Where fantasy stops, untruths begin. Carl Pettit writes on the relationship between media and body image.
We lie to children more often than we’d like to admit. We lie in order to alleviate their fears about a frightening world, and we deceive them through the images we expose them to, which tell them how they should act, or what they should look like.
Recently, I’ve noticed several companies and media campaigns coming out against the excessive use of Photoshop on already much better-than-average looking fashion models. Beauty comes in all shapes and sizes, and shouldn’t be limited to the whims of a layout designer who prefers the gravity-defying dimensions of a Barbie Doll, or a fashion guru who thinks his or her creations look best draped over the body of a woman with the figure of an adolescent boy.
These doctored images create an illusion of a typical physique that is nothing but typical, which harms the self-esteem of kids struggling with body issues. Yes, Renaissance models were often plump, when the ideal was of wealth, extra calories that came with that wealth, and the leisure time not to burn those calories away. These days, the ideal seems to be the ability to afford a personal trainer and natural foods, which will help keep those additional calories off in the first place. Ah, the ironies of being human… peasants toiling in the field during the Renaissance probably had little difficulty maintaining a trim figure, unlike many people today—although starvation was a real concern.
How honest should the images we hold as ideals be? Even without Photoshop, models and Hollywood elites tend to be in better shape, and better looking than the rest of us. When does misleading children (and adults) break into the realm of fantasy and play? Since I want every young boy and girl to grow up with a positive self-image, I’m firmly against photo manipulation that defies human realities (I’m not talking science fiction here), but I’m still unsure of where the line should be drawn.
When I was a kid, I loved G.I Joe and action films. The amazing thing about G.I. Joe cartoons, and action movies in general, is how the hero can jump from rooftop to rooftop while running into the direct fire of several dozen .50 caliber barrel machine guns, and at worst, suffer a bullet grazing his shoulder. Back in the day, I used to incorporate this sheer nonsense into my backyard play:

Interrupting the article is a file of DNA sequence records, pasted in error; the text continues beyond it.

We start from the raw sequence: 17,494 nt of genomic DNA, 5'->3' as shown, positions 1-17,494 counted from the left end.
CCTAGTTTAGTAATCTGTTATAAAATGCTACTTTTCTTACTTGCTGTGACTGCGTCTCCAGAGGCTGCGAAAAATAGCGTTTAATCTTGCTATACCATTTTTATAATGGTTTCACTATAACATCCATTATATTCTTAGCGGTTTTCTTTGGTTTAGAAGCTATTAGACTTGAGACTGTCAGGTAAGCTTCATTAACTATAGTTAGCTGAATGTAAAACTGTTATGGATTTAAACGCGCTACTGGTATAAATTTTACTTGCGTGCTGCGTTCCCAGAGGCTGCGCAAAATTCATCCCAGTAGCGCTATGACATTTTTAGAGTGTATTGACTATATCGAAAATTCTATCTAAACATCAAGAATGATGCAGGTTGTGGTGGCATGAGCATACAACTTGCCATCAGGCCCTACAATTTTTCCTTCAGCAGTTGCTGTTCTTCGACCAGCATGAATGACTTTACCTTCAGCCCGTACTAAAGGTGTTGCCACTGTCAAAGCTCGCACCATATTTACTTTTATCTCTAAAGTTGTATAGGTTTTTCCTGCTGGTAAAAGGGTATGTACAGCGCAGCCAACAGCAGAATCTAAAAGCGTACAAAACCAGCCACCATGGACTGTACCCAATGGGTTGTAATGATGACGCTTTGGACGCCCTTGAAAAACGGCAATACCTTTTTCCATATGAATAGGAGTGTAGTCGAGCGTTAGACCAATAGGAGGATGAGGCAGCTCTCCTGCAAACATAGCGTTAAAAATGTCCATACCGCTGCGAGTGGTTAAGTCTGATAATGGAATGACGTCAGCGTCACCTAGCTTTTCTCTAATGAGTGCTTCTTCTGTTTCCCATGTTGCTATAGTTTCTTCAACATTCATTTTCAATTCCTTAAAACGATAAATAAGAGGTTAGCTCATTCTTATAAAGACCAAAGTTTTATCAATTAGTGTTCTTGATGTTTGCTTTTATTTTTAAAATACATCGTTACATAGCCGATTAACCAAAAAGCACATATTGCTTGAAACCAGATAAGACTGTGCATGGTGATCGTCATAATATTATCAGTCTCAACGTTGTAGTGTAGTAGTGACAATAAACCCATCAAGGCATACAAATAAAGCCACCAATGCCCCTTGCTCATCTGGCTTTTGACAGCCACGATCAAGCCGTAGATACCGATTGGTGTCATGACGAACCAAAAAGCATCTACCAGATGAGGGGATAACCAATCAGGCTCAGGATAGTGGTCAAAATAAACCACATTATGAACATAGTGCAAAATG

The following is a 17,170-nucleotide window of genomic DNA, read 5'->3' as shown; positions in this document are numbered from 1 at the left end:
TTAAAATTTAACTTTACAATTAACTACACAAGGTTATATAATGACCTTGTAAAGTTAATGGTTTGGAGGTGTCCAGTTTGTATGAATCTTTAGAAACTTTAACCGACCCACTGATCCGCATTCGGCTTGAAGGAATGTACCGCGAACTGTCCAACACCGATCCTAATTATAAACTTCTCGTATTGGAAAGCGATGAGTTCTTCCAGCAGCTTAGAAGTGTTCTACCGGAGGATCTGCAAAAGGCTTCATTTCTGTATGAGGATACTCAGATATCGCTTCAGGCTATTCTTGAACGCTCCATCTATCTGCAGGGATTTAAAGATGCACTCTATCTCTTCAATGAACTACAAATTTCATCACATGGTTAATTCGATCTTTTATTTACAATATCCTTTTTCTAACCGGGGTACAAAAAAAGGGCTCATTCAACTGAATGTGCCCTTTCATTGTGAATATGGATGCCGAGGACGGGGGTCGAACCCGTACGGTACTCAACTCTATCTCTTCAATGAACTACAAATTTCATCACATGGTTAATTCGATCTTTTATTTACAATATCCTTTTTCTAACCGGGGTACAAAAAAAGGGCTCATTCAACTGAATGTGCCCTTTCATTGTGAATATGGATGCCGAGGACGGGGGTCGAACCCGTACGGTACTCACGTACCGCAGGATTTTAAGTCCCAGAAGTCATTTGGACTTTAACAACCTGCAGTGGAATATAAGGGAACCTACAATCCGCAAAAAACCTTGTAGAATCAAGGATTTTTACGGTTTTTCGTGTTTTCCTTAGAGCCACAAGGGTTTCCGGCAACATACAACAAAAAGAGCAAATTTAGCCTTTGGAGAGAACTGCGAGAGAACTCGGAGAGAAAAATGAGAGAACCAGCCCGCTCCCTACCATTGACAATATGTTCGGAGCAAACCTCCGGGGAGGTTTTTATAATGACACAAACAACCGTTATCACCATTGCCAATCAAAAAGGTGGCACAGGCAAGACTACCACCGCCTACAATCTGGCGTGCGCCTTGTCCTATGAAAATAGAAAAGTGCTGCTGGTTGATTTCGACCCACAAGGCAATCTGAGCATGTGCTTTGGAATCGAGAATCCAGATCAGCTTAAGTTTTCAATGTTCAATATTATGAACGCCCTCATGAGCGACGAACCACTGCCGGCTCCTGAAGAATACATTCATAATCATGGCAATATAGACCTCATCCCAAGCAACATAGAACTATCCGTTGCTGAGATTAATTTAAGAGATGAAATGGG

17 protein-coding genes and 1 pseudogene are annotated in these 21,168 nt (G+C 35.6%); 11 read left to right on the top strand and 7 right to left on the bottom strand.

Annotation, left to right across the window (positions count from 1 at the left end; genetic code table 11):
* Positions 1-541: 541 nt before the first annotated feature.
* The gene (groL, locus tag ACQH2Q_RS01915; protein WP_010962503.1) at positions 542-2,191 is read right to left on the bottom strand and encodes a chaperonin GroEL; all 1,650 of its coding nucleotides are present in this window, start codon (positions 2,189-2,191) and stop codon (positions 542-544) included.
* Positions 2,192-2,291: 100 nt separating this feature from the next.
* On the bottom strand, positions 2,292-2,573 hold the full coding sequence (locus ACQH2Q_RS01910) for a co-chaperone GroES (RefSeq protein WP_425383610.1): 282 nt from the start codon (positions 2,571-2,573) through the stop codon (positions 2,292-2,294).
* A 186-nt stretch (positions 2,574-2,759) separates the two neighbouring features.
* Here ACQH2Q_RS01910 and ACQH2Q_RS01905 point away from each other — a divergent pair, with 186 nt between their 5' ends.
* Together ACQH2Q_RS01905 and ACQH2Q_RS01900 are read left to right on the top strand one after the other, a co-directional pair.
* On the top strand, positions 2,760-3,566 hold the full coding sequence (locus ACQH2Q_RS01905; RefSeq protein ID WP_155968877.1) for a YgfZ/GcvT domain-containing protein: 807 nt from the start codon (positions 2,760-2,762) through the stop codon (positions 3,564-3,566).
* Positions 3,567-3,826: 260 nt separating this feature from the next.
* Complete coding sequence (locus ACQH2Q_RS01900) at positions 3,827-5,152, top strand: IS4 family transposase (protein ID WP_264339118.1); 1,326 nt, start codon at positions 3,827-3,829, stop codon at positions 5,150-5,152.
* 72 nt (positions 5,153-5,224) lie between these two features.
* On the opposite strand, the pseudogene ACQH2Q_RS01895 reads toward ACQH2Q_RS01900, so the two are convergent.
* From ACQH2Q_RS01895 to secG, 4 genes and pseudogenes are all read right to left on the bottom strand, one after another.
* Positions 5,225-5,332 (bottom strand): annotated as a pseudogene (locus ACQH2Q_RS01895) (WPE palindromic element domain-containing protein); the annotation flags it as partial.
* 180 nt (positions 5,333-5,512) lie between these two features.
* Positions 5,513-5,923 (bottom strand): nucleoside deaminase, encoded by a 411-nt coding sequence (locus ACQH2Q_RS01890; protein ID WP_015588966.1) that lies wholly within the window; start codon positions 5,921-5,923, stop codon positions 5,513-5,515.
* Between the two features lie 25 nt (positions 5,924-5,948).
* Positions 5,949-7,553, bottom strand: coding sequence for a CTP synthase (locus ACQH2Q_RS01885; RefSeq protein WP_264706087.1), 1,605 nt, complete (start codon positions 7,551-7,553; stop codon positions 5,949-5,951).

“Wow, it’s a good thing I was able to roll and dodge those 32 guys and their automatic weapon fire,” my eight-year old self would say.
“Wait, you’re bleeding, man,” my dutiful playmate would inform me, right on cue.
“Damn it,” I’d exclaim, hoping my mother, working inside, didn’t overhear my curse, “a bullet grazed my shoulder. It’s just a scratch. I ain’t got time to bleed.”
Jesse Ventura uttered that last line in the Schwarzenegger flick Predator, which, at the time, was the coolest thing I’d ever heard. “I ain’t got time to bleed.” C’mon, how could a boy who already believed he was indestructible not fall in love with that?
Media images tell us what our bodies should look like, and they suggest what our bodies can and cannot do. In a society rife with guns, and a military involved in armed conflict, we might want to take stock of the fodder we feed our youth before we send them off to fight. I’m not suggesting that a young solider believes he’ll come out of hardcore combat with nothing more than a scratch (although I’m sure that’s his fervent desire), yet it’s important to remember that the boy raised on immortal action heroes still lives within the man.
So the question is how much fantasy (lies) should we allow our children to indulge in? An actor rushes toward the cannon fire of an attack helicopter and miraculously survives because implausible fantasy is his job, just as a supermodel blessed with great genetics and an incredible body (even before digital touchups) has time for a rigorous diet and workout regime because looking good, and portraying a certain kind of fantasy, is her job. Perhaps the fantasies need to change (they do over time), but we can only police the images we create so far.
My first dose of physical vulnerability came when a horse stepped on my big toe. Limping around for weeks afterwards, I had to stop leaping from the roof of my neighbor’s house to nearby trees, which was something I dearly loved—despite my mother’s prohibitions against climbing. A simple injury made me realize how easily a human being could get hurt. All someone (or something) had to do was squash one of my toes. Lesson finally learned… action heroes should always wear steel-toed boots.
All right, maybe I’m a bit of a slow learner. The false images we take in when we’re young are hard to get rid off, but hard reality for a child isn’t that much better. The trick, I suppose, is finding a balance between the two.
Photo credit: istolethetv/Flickr